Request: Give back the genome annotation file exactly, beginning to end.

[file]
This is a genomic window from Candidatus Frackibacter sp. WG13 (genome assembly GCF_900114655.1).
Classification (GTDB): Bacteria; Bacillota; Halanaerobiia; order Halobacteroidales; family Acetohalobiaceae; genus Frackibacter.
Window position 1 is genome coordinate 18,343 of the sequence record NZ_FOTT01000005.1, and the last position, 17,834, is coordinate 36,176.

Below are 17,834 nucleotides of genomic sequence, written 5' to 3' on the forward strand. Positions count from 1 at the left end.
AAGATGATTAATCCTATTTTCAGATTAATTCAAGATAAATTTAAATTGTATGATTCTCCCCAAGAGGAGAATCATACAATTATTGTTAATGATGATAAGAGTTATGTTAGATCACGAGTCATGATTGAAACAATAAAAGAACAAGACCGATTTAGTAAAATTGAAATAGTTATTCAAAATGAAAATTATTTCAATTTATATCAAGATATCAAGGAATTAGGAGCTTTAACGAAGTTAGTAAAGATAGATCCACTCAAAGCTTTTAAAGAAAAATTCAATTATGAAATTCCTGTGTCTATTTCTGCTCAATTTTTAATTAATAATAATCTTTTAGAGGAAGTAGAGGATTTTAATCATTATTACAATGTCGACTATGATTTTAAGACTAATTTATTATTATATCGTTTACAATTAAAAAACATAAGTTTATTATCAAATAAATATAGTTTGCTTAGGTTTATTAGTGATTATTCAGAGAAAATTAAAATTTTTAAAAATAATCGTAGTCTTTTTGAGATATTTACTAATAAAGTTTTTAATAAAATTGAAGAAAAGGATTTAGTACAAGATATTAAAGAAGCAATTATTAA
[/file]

This is a genomic window from Candidatus Frackibacter sp. WG13 (genome assembly GCF_900114655.1).
Classification (GTDB): Bacteria; Bacillota; Halanaerobiia; order Halobacteroidales; family Acetohalobiaceae; genus Frackibacter.
Window position 1 is genome coordinate 18,343 of the sequence record NZ_FOTT01000005.1, and the last position, 17,834, is coordinate 36,176.

Below are 17,834 nucleotides of genomic sequence, written 5' to 3' on the forward strand. Positions count from 1 at the left end.
AAGATGATTAATCCTATTTTCAGATTAATTCAAGATAAATTTAAATTGTATGATTCTCCCCAAGAGGAGAATCATACAATTATTGTTAATGATGATAAGAGTTATGTTAGATCACGAGTCATGATTGAAACAATAAAAGAACAAGACCGATTTAGTAAAATTGAAATAGTTATTCAAAATGAAAATTATTTCAATTTATATCAAGATATCAAGGAATTAGGAGCTTTAACGAAGTTAGTAAAGATAGATCCACTCAAAGCTTTTAAAGAAAAATTCAATTATGAAATTCCTGTGTCTATTTCTGCTCAATTTTTAATTAATAATAATCTTTTAGAGGAAGTAGAGGATTTTAATCATTATTACAATGTCGACTATGATTTTAAGACTAATTTATTATTATATCGTTTACAATTAAAAAACATAAGTTTATTATCAAATAAATATAGTTTGCTTAGGTTTATTAGTGATTATTCAGAGAAAATTAAAATTTTTAAAAATAATCGTAGTCTTTTTGAGATATTTACTAATAAAGTTTTTAATAAAATTGAAGAAAAGGATTTAGTACAAGATATTAAAGAAGCAATTATTAA